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Wednesday, July 11, 2007

Fat Men Are One Thing.
Stupid Are Another.

Type TCF STADIUM into the Search feature up there and enjoy a full plate of UD posts over a couple of years about the University of Minnesota's fiasco. (Here's a sample.)

And all because men are dumb. They get way excited about big ol' sports stadiums for their universities, and only after spending hundreds of millions of dollars realize that they can't afford them.

Six months after detailed drawings were released and a new football coach was hired, the University of Minnesota is learning that raising money for a new football stadium has many good days -- and some that are not as good.

"I think Joel Maturi kind of naively thought that there might be, you know, a little bit more success in the corporate world from a philanthropic standpoint," Maturi, the university's athletic director, said as he sat in his office. "We're not giving up." [Sadder but wiser Joel refers to his earlier incarnation in the third person. He's worked out his naivete thing, and UD's happy for him. Now he needs to think in bigger terms -- about how he fucked up an entire university.]

As the university tries to build more enthusiasm for the new $288.5 million facility with a groundbreaking ceremony today, there are ample signs of fundraising success: The campaign has $51 million in gifts, including 17 gifts of at least $1 million and another $9.2 million in pledges.

University officials are also confident that many ordinary Minnesotans will donate money when a grass-roots fundraising drive begins next year.

But the big corporate hitters -- other than TCF Bank, whose stadium naming rights agreement is valued at $21 million -- have been harder to sign. Of the gifts of $1 million or more through the end of May, just three came from large corporations -- Best Buy, Target and General Mills. And in the three months following the release of the stadium's design and the hiring of head coach Tim Brewster, according to university records, there were no additional donors in the coveted $1 million bracket and just three new in the $100,000-and-above category.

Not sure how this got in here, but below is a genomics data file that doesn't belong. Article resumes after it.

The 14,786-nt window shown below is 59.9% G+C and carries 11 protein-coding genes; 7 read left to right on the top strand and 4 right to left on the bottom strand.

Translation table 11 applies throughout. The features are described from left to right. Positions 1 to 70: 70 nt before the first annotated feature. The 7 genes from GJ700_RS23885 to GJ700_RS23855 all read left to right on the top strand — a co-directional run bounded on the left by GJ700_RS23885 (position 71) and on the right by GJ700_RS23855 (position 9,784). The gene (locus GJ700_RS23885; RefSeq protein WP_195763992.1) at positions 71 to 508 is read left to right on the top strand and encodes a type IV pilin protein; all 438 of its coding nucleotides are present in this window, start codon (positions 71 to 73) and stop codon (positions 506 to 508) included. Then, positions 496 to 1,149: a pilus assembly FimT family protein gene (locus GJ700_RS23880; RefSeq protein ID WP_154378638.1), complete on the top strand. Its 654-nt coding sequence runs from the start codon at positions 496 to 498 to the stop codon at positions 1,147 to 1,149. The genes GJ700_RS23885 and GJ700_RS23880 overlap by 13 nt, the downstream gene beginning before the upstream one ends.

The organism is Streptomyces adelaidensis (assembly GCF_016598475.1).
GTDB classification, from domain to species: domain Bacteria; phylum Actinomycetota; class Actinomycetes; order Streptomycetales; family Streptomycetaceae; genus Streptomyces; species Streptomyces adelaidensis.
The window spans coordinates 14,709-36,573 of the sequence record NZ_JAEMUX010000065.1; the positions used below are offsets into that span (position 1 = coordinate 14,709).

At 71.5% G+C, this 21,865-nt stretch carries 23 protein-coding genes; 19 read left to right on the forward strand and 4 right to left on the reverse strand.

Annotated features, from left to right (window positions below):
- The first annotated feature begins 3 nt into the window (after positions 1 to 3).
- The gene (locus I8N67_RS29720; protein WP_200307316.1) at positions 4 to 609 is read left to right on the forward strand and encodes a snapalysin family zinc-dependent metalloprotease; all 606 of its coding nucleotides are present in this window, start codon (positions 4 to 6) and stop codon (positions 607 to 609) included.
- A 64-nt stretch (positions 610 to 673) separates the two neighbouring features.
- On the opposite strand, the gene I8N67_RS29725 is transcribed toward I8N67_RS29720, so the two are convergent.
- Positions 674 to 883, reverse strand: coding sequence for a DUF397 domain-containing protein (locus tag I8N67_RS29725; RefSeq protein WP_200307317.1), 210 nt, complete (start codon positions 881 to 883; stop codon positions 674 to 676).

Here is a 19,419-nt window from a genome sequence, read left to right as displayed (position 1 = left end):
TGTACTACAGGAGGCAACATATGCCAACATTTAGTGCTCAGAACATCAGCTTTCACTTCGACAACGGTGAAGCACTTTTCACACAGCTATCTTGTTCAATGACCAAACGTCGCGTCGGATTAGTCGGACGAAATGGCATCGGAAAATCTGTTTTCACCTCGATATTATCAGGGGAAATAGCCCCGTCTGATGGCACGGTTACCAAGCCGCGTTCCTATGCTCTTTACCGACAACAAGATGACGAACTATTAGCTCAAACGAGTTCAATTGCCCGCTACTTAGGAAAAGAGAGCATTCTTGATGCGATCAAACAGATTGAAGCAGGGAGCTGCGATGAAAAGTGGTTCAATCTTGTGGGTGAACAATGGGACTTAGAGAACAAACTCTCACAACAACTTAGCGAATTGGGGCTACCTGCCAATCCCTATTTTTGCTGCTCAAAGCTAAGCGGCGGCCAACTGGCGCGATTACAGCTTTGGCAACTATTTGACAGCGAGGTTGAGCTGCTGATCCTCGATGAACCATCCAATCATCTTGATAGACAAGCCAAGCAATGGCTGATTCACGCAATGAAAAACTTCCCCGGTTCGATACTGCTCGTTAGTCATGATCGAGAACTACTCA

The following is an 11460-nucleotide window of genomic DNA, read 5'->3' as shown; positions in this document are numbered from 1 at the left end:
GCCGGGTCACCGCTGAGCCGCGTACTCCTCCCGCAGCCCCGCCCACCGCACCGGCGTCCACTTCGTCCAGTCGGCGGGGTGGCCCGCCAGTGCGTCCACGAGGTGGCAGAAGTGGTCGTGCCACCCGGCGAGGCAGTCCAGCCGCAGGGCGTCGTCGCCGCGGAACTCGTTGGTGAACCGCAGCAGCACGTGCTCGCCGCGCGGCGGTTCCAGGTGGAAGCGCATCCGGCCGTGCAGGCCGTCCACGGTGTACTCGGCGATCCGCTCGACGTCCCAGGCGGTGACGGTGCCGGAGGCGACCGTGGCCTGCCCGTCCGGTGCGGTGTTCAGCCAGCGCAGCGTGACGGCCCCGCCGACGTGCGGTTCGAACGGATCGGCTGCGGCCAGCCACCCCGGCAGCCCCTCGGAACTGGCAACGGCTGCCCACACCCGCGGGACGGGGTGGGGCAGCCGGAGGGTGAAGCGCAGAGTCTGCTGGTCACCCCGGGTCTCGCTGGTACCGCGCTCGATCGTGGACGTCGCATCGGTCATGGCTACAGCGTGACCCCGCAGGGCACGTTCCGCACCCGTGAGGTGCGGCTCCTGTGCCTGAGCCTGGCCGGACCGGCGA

For those closely involved, the fundraising drive so far has been a lesson in what is possible -- and what is not. The university can only look with envy at places such as Oklahoma State University, where financier T. Boone Pickens pledged $165 million to athletics last year, and at Ohio State University, which completed a $200 million renovation of its landmark 105,000-seat football stadium. [Imagine looking at schools like these with envy. Unlike them, the University of Minnesota used to be intellectually distinguished. People like Joel are seeing to the end of that.]

Not counting the TCF Bank naming rights agreement, the University of Minnesota has raised roughly $39 million. Much of that -- $24 million -- has come in the 14 months since the Legislature approved the stadium-financing package, according to Judy Kirk, executive vice president of the University of Minnesota Foundation, which is assisting in the fundraising.

University officials are confident that with $26 million still to be raised privately -- public money is financing much of the stadium's cost -- the job ahead is doable before the 50,000-seat, campus facility opens in two years. "Great progress is being made," said John Lindahl, who with his wife, Nancy, have donated $1 million and have co-chaired the overall fundraising drive. Norwest Equity Partners, where Lindahl is the managing partner, has also given $1 million.

"All I know is we have until September of '09 to do it," he said, referring to the opening date.

But unless more large contributors come forward, the remainder will have to come from smaller donations. [And from jerking students and alumni around in all the time-honored ways: Vast student activity fees... immensely inflated ticket prices... deferred maintenance on campus infrastructure... withdrawal of various forms of academic support...]

--minnesota star tribune--